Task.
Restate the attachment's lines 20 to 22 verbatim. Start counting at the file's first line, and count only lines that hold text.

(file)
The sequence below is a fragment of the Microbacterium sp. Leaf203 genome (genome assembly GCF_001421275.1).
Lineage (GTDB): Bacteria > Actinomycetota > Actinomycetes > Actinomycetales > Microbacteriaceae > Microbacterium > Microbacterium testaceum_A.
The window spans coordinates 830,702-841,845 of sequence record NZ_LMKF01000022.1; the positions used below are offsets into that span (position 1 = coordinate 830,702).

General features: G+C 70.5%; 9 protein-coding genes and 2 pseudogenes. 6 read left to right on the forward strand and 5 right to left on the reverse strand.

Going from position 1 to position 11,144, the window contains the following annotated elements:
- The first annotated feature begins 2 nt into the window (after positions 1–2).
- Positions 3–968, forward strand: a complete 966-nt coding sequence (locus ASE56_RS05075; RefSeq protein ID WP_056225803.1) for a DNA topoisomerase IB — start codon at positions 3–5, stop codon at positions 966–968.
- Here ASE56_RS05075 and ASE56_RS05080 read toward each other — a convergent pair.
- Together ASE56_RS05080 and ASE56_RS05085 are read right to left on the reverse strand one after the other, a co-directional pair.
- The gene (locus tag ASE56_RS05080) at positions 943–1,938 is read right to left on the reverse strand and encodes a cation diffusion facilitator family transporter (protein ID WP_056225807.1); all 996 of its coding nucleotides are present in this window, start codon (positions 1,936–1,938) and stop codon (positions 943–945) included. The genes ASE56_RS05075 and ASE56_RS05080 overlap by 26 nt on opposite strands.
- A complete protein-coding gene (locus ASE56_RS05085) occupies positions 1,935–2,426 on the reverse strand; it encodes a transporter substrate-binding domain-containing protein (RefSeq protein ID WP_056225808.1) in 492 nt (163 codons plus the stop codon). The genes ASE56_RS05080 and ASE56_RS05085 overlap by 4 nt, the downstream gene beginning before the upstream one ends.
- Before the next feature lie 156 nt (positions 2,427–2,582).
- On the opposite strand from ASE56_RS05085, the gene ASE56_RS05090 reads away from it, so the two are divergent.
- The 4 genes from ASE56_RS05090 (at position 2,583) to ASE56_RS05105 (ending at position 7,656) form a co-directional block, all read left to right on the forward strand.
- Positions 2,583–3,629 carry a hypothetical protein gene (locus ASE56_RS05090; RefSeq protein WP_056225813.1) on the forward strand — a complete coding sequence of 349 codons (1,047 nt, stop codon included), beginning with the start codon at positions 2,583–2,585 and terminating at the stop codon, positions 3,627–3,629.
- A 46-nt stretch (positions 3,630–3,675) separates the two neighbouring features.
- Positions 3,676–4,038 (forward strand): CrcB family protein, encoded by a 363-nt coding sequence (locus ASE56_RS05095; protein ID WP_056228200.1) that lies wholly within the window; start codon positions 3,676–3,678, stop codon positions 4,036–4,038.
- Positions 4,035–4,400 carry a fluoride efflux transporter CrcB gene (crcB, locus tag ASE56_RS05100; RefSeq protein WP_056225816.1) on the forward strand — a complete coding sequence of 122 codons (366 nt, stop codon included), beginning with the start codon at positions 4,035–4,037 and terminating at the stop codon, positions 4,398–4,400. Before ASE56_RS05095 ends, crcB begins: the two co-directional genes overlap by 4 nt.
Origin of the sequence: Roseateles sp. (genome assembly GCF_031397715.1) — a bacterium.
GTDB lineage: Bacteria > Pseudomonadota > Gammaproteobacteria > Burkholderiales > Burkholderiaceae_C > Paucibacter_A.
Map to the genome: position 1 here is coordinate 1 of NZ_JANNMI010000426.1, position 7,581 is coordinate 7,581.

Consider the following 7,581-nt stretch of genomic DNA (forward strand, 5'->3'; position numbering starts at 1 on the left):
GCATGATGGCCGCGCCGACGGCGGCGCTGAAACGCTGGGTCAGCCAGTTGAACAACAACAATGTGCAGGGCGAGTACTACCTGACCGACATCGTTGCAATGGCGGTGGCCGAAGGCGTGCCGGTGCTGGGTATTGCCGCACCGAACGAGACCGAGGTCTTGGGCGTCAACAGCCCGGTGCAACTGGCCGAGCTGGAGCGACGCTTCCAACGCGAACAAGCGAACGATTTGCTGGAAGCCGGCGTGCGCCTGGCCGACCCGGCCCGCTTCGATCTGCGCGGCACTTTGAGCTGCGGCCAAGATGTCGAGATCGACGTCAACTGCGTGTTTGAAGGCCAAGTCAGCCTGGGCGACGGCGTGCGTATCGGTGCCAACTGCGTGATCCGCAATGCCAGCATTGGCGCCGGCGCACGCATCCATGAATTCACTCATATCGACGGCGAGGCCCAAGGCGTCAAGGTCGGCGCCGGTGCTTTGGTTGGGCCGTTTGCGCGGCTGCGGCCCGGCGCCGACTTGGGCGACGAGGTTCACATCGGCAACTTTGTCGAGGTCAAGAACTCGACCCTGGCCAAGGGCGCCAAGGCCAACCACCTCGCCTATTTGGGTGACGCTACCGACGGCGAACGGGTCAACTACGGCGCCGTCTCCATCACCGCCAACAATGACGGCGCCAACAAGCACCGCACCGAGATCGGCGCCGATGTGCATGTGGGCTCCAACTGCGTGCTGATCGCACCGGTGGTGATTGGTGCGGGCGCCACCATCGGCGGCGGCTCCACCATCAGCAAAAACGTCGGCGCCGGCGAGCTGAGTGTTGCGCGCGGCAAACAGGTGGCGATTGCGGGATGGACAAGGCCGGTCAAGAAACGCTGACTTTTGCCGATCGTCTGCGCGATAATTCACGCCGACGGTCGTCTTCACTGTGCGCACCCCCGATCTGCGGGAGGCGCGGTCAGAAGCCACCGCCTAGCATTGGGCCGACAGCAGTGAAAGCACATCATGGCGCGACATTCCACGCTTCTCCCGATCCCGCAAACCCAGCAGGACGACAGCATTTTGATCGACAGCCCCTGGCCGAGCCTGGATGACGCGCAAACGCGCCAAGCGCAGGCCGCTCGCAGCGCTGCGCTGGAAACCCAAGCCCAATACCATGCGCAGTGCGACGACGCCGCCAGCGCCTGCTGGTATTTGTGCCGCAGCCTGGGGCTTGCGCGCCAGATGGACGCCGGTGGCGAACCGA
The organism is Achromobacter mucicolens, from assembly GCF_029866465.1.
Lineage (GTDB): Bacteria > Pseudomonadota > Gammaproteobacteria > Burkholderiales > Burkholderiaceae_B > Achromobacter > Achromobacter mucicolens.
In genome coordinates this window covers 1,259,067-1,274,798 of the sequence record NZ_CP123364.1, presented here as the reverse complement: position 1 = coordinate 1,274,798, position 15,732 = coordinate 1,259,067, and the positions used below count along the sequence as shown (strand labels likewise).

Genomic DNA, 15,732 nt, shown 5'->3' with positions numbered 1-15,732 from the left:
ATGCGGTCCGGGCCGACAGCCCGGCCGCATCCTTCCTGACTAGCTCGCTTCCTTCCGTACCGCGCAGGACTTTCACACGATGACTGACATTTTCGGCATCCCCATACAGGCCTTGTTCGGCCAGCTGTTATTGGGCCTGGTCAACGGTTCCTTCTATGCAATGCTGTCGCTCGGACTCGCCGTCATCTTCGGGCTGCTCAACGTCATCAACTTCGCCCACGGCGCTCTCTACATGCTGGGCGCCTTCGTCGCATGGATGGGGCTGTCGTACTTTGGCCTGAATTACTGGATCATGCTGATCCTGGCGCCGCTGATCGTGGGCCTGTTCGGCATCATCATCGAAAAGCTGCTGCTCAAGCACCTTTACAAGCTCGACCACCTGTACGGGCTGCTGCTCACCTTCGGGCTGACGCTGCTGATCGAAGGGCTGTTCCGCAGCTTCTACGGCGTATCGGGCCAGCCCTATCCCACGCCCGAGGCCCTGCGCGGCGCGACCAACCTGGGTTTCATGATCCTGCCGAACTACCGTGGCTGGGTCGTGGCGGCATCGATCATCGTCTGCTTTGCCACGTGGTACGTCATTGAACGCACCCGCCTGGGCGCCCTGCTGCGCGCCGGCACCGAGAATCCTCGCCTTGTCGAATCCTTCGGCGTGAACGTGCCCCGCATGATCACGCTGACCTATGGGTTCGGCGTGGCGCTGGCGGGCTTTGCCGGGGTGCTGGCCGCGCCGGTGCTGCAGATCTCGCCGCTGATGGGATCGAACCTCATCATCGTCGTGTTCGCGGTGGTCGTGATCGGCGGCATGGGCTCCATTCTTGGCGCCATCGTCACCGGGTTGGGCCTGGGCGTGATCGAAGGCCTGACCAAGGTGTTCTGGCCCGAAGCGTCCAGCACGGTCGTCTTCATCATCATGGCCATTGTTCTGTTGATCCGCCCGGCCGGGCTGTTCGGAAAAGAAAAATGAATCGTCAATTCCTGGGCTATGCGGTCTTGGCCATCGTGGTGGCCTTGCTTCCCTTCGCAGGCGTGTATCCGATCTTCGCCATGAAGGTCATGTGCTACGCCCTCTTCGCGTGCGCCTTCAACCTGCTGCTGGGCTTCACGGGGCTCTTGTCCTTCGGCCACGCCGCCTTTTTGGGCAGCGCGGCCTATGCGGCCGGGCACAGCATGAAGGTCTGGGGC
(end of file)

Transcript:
GTDB lineage: Bacteria > Pseudomonadota > Gammaproteobacteria > Burkholderiales > Burkholderiaceae_C > Paucibacter_A.
Map to the genome: position 1 here is coordinate 1 of NZ_JANNMI010000426.1, position 7,581 is coordinate 7,581.

Consider the following 7,581-nt stretch of genomic DNA (forward strand, 5'->3'; position numbering starts at 1 on the left):